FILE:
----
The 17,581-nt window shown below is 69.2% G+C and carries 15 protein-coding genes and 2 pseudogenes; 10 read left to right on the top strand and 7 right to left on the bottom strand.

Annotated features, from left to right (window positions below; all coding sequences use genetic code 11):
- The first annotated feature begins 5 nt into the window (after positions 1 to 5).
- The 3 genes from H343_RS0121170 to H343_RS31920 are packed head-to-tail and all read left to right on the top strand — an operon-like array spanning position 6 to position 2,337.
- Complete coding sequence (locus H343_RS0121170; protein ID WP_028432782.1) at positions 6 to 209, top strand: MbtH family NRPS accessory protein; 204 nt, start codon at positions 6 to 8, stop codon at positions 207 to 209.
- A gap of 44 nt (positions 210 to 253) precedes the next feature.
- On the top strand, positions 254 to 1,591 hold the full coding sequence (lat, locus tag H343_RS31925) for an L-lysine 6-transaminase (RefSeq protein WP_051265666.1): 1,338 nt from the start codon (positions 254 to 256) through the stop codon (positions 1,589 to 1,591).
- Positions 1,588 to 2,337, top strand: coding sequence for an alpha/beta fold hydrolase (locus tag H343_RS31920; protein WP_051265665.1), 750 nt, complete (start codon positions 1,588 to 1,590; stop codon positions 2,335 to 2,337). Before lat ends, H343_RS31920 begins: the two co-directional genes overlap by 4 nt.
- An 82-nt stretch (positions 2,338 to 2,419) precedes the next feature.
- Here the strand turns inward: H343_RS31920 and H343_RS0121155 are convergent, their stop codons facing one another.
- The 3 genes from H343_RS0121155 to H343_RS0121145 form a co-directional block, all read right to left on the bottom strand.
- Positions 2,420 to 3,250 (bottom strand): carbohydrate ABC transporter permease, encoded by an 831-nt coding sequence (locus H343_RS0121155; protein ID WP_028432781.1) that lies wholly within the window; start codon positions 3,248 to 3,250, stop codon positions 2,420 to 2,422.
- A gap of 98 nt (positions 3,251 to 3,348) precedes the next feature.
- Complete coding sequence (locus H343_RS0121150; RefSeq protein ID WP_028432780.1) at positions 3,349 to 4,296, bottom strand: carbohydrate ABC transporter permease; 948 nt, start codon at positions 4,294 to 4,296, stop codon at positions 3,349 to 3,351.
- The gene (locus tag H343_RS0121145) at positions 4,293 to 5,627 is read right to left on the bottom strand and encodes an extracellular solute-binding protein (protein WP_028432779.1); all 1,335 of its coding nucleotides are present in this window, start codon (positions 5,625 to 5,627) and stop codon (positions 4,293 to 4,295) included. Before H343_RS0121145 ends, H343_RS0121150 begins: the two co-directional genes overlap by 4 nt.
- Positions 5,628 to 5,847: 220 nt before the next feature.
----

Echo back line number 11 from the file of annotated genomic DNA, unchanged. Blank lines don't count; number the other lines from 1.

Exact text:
- The 3 genes from H343_RS0121155 to H343_RS0121145 form a co-directional block, all read right to left on the bottom strand.